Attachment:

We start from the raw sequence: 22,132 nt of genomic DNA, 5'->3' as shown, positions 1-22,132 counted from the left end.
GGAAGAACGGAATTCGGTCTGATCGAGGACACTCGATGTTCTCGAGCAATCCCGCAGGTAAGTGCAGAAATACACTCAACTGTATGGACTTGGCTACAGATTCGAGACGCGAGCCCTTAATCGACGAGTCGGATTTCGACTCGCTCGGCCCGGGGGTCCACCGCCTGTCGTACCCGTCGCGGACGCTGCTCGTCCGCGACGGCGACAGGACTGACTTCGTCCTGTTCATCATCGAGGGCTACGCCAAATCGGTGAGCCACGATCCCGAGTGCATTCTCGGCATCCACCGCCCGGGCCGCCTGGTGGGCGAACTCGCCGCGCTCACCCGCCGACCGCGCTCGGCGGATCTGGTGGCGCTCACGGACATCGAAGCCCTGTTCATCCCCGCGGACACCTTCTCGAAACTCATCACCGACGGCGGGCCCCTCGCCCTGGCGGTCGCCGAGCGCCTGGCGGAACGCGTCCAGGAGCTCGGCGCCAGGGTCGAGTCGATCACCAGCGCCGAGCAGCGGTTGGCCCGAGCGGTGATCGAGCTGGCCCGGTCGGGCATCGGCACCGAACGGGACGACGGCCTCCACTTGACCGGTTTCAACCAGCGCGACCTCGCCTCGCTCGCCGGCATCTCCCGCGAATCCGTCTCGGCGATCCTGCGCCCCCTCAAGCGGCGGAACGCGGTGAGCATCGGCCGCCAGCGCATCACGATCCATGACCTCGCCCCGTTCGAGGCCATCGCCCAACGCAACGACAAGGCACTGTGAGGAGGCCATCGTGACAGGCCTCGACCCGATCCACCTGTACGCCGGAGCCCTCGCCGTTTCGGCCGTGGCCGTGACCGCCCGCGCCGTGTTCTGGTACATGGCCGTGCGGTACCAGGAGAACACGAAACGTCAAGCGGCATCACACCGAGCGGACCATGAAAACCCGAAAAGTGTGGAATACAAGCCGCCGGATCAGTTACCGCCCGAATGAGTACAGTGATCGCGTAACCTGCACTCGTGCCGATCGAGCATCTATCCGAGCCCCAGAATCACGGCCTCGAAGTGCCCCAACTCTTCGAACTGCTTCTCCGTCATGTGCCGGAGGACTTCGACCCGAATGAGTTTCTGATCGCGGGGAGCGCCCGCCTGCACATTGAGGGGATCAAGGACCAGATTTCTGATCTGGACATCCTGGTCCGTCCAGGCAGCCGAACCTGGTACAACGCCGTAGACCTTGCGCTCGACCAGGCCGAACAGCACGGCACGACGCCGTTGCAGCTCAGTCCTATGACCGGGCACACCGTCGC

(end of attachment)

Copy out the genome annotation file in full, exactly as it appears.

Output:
We start from the raw sequence: 22,132 nt of genomic DNA, 5'->3' as shown, positions 1-22,132 counted from the left end.
GGAAGAACGGAATTCGGTCTGATCGAGGACACTCGATGTTCTCGAGCAATCCCGCAGGTAAGTGCAGAAATACACTCAACTGTATGGACTTGGCTACAGATTCGAGACGCGAGCCCTTAATCGACGAGTCGGATTTCGACTCGCTCGGCCCGGGGGTCCACCGCCTGTCGTACCCGTCGCGGACGCTGCTCGTCCGCGACGGCGACAGGACTGACTTCGTCCTGTTCATCATCGAGGGCTACGCCAAATCGGTGAGCCACGATCCCGAGTGCATTCTCGGCATCCACCGCCCGGGCCGCCTGGTGGGCGAACTCGCCGCGCTCACCCGCCGACCGCGCTCGGCGGATCTGGTGGCGCTCACGGACATCGAAGCCCTGTTCATCCCCGCGGACACCTTCTCGAAACTCATCACCGACGGCGGGCCCCTCGCCCTGGCGGTCGCCGAGCGCCTGGCGGAACGCGTCCAGGAGCTCGGCGCCAGGGTCGAGTCGATCACCAGCGCCGAGCAGCGGTTGGCCCGAGCGGTGATCGAGCTGGCCCGGTCGGGCATCGGCACCGAACGGGACGACGGCCTCCACTTGACCGGTTTCAACCAGCGCGACCTCGCCTCGCTCGCCGGCATCTCCCGCGAATCCGTCTCGGCGATCCTGCGCCCCCTCAAGCGGCGGAACGCGGTGAGCATCGGCCGCCAGCGCATCACGATCCATGACCTCGCCCCGTTCGAGGCCATCGCCCAACGCAACGACAAGGCACTGTGAGGAGGCCATCGTGACAGGCCTCGACCCGATCCACCTGTACGCCGGAGCCCTCGCCGTTTCGGCCGTGGCCGTGACCGCCCGCGCCGTGTTCTGGTACATGGCCGTGCGGTACCAGGAGAACACGAAACGTCAAGCGGCATCACACCGAGCGGACCATGAAAACCCGAAAAGTGTGGAATACAAGCCGCCGGATCAGTTACCGCCCGAATGAGTACAGTGATCGCGTAACCTGCACTCGTGCCGATCGAGCATCTATCCGAGCCCCAGAATCACGGCCTCGAAGTGCCCCAACTCTTCGAACTGCTTCTCCGTCATGTGCCGGAGGACTTCGACCCGAATGAGTTTCTGATCGCGGGGAGCGCCCGCCTGCACATTGAGGGGATCAAGGACCAGATTTCTGATCTGGACATCCTGGTCCGTCCAGGCAGCCGAACCTGGTACAACGCCGTAGACCTTGCGCTCGACCAGGCCGAACAGCACGGCACGACGCCGTTGCAGCTCAGTCCTATGACCGGGCACACCGTCGC